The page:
Why real estate gets blamed for poverty

Flushing’s Ron Kim and others see development as cause of suffering

A rendering of the Flushing waterfront and Assemblymember Ron Kim (Photos via Hill West Architects, Getty, iStock)
A rendering of the Flushing waterfront project and Assembly member Ron Kim, one of the politicians who opposed it (Photos via Hill West Architects, Getty, iStock)

This should be a happy week for real estate, with a Flushing megadevelopment getting the City Council’s blessing after nearly being derailed by politics and labor issues.

It was a big win after a string of private developments failed to survive the gauntlet of “progressive” New York City politics, among them Amazon’s HQ2, the Olnick Organization’s Lenox Terrace expansion and Industry City’s rezoning.

But the Flushing experience reopened industry wounds that had not healed, and perhaps never will.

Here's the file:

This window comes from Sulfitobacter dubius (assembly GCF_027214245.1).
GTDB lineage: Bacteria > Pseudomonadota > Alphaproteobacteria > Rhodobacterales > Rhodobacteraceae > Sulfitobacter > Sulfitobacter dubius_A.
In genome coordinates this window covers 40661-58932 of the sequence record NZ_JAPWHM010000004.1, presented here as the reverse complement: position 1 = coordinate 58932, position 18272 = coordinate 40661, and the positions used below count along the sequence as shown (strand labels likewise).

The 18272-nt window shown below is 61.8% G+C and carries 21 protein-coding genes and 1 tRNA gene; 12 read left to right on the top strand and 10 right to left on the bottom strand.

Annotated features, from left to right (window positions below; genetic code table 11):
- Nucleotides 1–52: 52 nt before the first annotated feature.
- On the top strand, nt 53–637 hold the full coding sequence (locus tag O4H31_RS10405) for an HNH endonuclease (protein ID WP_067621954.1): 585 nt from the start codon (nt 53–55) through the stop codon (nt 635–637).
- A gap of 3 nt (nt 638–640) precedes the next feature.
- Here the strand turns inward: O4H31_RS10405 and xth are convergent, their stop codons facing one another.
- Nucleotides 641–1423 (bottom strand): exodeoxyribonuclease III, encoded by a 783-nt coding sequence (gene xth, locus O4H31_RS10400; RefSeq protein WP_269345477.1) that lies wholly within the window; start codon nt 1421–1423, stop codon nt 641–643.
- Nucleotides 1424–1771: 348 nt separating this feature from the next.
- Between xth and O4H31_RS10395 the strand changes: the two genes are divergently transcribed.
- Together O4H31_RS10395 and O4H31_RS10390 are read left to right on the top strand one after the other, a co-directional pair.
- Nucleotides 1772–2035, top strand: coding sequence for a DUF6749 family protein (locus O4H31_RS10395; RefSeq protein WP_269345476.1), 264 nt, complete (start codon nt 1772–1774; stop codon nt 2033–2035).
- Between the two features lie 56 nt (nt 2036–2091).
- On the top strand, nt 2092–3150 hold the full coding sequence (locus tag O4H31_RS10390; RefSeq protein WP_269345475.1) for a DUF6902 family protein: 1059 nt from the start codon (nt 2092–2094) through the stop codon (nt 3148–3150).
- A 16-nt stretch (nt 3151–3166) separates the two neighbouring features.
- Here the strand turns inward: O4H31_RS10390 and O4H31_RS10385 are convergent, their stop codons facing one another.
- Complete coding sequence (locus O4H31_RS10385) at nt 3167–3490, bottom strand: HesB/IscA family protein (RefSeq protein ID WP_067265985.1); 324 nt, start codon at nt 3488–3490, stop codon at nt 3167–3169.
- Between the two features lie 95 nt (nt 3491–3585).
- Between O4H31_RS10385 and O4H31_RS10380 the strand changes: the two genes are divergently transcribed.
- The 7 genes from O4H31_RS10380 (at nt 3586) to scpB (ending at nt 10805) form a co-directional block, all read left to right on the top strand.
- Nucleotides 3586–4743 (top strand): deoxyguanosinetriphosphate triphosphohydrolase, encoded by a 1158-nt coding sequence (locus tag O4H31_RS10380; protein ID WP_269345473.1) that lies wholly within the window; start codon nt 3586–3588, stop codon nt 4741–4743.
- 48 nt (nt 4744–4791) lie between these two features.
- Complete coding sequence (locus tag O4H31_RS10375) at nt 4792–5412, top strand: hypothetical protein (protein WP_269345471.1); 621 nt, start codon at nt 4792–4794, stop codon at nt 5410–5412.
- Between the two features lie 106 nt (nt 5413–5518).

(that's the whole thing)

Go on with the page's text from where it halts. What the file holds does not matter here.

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From left: New York Hotel & Motels Trades Council Rich Maroko, 32BJ SEIU’s Kyle Bragg and Councilmember Francisco Moya (Photos via 32BJ SEIU and NNew York Hotel & Motels Trades Council via Facebook; New York City Council)
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The developers behind the project had some clear advantages. They were working with a City Council member, Flushing’s Peter Koo, who badly wanted them to succeed. They were transforming an inaccessible, decrepit waterfront into a community showcase. They were asking for very little extra square footage. And they were investing $2 billion in a city where a million jobs just disappeared.